This Notice of Proposed Rulemaking (NPRM) would implement provisions of Section 3221 of the Coronavirus Aid, Relief, and Economic Security Act (CARES Act) that, among other things, require HHS to bring Part 2 into greater alignment with certain aspects of the Health Insurance Portability and Accountability Act of 1996 (HIPAA) Privacy, Breach Notification, and Enforcement Rules.
“HHS understands how critical it is for patients to better align the Part 2 rules and program with HIPAA,” said OCR Director Melanie Fontes Rainer. “This proposed rule helps decrease burdens on patients and providers, improves coordination and increases access to care and treatment, while protecting confidentiality of treatment records.”
“One of SAMHSA’s priorities is working to make effective treatments and recovery supports for SUD more accessible to all Americans,” said Miriam E. Delphin-Rittmon, Ph.D., the HHS Assistant Secretary for Mental Health and Substance Use and the leader of SAMHSA. “Bringing Part 2 requirements into closer alignment with HIPAA will support more effective coordination for people accessing care. At the same time, the proposed rule mitigates the discrimination and stigma that we know too often people with SUDs experience.”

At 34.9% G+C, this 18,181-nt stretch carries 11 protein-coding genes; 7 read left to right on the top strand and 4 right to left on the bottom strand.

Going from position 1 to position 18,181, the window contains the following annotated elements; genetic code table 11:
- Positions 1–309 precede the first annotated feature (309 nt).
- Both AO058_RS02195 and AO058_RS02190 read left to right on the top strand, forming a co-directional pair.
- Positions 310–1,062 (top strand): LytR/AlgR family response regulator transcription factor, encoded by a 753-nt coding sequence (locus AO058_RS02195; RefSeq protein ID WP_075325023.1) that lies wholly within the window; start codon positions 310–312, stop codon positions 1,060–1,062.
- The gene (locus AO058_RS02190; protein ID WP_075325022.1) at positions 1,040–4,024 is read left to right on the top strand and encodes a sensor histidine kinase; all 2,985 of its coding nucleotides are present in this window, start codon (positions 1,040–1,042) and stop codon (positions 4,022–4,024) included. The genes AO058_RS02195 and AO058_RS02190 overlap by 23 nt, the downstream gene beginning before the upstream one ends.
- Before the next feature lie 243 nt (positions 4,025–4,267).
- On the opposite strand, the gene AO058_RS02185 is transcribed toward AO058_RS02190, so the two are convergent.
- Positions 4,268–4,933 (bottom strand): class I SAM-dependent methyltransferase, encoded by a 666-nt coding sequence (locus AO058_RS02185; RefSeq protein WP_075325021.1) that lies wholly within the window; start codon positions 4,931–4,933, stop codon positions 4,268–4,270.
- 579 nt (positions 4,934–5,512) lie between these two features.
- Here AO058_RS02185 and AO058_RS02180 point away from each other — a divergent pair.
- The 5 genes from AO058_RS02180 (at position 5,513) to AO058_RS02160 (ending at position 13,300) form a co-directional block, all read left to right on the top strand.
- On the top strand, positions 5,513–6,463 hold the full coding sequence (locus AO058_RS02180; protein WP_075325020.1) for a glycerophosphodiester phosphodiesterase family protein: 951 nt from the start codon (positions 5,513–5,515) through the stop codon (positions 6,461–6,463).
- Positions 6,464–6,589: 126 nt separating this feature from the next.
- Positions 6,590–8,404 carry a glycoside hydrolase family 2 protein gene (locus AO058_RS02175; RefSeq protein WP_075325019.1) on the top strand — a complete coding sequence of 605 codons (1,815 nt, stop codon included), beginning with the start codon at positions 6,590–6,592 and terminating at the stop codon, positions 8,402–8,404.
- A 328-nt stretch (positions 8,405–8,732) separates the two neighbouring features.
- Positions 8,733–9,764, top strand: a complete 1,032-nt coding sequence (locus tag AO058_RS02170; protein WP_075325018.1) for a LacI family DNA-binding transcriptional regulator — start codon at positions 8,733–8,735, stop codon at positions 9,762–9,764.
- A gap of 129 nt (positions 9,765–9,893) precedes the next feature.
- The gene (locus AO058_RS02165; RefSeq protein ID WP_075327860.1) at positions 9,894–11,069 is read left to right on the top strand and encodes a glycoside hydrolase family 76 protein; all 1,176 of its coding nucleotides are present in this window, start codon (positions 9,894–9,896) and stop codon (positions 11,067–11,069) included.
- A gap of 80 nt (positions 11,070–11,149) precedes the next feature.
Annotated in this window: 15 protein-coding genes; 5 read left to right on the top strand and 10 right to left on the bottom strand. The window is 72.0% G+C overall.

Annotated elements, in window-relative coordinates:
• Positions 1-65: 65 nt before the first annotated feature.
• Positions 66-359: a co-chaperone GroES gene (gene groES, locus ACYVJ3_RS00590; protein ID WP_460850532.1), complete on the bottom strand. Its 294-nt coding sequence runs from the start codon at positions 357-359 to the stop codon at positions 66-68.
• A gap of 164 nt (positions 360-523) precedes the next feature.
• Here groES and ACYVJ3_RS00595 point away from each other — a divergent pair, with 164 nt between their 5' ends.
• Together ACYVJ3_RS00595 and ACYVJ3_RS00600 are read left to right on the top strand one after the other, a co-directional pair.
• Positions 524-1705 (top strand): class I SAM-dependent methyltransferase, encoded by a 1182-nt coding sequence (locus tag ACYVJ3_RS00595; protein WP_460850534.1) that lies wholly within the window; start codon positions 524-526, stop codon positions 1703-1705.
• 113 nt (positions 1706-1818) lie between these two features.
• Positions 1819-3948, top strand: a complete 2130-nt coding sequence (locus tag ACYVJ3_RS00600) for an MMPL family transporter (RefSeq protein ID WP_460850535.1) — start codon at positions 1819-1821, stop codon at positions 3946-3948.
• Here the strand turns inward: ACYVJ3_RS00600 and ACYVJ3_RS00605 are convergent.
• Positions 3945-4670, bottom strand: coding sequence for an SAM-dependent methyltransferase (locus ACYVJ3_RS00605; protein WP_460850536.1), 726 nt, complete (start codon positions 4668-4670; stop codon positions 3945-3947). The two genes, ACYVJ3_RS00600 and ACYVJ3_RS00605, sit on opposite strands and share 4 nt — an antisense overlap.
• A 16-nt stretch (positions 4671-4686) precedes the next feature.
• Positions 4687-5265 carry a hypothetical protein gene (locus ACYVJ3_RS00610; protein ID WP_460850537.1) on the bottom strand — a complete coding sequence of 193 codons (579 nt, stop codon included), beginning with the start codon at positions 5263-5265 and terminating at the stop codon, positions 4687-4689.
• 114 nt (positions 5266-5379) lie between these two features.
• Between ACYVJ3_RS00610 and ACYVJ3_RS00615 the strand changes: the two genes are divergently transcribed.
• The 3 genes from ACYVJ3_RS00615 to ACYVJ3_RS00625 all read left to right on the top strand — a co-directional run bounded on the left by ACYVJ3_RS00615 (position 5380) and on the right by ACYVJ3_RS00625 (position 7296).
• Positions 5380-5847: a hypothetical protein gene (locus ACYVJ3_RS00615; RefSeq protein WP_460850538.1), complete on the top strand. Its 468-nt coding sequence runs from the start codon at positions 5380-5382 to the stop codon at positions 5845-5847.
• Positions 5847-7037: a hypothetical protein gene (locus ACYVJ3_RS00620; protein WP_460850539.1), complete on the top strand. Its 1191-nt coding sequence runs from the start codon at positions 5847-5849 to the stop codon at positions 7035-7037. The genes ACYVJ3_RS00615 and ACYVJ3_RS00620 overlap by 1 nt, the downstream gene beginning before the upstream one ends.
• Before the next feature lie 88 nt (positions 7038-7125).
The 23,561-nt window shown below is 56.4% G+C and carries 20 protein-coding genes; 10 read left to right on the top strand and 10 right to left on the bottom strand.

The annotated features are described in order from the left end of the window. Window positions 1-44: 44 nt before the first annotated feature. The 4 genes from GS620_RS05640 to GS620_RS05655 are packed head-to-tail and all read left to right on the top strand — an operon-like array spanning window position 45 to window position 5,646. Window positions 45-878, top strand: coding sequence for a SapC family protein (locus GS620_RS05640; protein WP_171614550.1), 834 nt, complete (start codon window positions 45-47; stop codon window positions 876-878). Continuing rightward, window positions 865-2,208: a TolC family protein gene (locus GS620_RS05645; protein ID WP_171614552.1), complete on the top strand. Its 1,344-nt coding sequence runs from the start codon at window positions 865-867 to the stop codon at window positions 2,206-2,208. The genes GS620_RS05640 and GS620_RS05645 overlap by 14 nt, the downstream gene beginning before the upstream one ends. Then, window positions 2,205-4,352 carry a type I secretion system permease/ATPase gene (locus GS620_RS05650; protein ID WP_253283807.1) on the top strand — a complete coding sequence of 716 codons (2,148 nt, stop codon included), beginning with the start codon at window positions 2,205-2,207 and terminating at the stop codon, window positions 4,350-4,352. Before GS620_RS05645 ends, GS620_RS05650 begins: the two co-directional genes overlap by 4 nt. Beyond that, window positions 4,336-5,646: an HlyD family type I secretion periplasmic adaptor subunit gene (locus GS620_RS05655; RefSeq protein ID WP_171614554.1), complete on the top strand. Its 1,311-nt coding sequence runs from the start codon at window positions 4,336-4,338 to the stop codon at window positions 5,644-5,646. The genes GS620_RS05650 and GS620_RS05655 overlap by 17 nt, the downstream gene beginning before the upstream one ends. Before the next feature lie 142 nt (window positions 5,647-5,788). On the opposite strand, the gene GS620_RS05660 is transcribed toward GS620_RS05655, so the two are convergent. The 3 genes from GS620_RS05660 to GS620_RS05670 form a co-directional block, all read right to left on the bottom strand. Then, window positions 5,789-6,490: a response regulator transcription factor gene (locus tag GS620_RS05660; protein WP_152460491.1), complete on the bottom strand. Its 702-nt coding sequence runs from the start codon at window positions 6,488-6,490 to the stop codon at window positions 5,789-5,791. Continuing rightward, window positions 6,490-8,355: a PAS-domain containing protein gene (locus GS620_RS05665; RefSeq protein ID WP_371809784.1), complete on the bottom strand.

Part 2 currently imposes different requirements for SUD treatment records protected by Part 2 than the HIPAA Privacy Rule, which can create barriers to information sharing by patients and among health care providers and create dual obligations and compliance challenges for regulated entities. That’s why Congress required that privacy protections for this program be more closely aligned with the HIPAA Privacy rule. Today’s proposed rule outlines several important changes that can help safeguard the health and outcomes of individuals with SUD and create greater flexibility for information sharing envisioned by Congress in its passage of Section 3221 of the CARES Act. Proposed changes include: